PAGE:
Responding to Wednesday's rulings, the Texas Green Party said the legal challenges were suspiciously timed, coming after the Monday deadline for write-in candidates to file with the state and days before a series of deadlines finalizing the November ballot.
"The timing of these actions is an obvious attempt to remove voter choices from the ballot and lessen the work Democrats have to do to earn votes," the party said in a statement. "It is disappointing to have the legal system weaponized to suppress voters in this way."
The major deadline looming over the process is Aug. 28, when the secretary of state has to certify to counties the names of party nominees to appear on the November ballot. The Green Party confirmed its nominees at its state convention in April.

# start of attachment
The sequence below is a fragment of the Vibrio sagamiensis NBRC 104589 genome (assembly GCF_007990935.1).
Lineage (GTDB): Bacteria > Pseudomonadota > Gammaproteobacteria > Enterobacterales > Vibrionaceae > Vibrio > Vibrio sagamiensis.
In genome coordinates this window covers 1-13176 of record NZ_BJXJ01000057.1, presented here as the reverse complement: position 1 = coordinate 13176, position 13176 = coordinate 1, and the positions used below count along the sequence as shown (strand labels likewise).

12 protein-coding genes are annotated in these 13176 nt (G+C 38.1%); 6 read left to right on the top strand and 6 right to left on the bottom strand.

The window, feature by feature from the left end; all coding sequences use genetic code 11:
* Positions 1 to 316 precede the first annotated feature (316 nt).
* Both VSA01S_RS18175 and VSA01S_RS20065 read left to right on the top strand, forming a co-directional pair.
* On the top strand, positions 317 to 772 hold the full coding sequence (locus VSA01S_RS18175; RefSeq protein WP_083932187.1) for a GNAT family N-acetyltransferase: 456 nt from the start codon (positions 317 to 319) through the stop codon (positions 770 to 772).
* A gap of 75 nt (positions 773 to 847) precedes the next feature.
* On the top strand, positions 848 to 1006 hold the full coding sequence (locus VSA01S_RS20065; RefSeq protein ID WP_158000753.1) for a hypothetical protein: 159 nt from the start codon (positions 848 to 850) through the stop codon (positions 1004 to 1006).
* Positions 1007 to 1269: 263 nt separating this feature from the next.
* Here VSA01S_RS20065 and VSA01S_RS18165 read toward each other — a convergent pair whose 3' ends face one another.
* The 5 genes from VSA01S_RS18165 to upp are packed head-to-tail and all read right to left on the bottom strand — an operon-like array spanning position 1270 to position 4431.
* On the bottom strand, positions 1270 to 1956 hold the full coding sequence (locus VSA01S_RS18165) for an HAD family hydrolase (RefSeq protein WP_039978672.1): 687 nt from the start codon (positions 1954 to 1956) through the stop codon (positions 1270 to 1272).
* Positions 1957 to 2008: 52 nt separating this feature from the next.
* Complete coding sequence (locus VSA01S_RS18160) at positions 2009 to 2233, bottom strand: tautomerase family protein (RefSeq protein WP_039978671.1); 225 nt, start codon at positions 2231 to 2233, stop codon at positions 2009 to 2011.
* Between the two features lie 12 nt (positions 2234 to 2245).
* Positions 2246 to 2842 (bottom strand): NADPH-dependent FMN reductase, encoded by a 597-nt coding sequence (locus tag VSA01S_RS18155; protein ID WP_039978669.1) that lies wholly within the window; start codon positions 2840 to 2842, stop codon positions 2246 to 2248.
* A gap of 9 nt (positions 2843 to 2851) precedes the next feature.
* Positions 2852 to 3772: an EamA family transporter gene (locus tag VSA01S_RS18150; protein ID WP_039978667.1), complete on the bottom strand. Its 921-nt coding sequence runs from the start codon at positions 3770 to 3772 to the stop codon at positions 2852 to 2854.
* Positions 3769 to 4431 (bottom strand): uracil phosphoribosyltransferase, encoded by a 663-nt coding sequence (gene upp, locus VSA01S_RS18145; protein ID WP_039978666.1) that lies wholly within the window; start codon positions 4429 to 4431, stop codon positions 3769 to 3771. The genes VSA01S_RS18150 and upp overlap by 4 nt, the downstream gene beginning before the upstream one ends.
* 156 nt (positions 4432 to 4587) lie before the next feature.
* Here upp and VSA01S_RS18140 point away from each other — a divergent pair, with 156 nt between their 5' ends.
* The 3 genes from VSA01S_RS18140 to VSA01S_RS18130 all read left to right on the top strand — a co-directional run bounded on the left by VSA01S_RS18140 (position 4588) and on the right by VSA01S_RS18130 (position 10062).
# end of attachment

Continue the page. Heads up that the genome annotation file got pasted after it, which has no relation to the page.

The party focuses on issues such as climate change and social justice, regularly leading to complaints that it siphons votes away from Democrats.
The rulings Wednesday came in response to lawsuits in two courts that involved some of the same candidates. The Democratic Senatorial Campaign Committee, the Democratic Congressional Campaign Committee and the Democratic nominee for U.S. Senate, MJ Hegar, sued to disqualify David Collins, the Green Party nominee for U.S. Senate, and Tom Wakely, Green Party nominee for the 21st Congressional District. Meanwhile, Hegar joined the Democratic nominee for the 21st District, Wendy Davis, and candidate for railroad commissioner, Chrysta Castañeda, to seek an ineligibility ruling for three respective Green Party candidates before the 3rd Court of Appeals.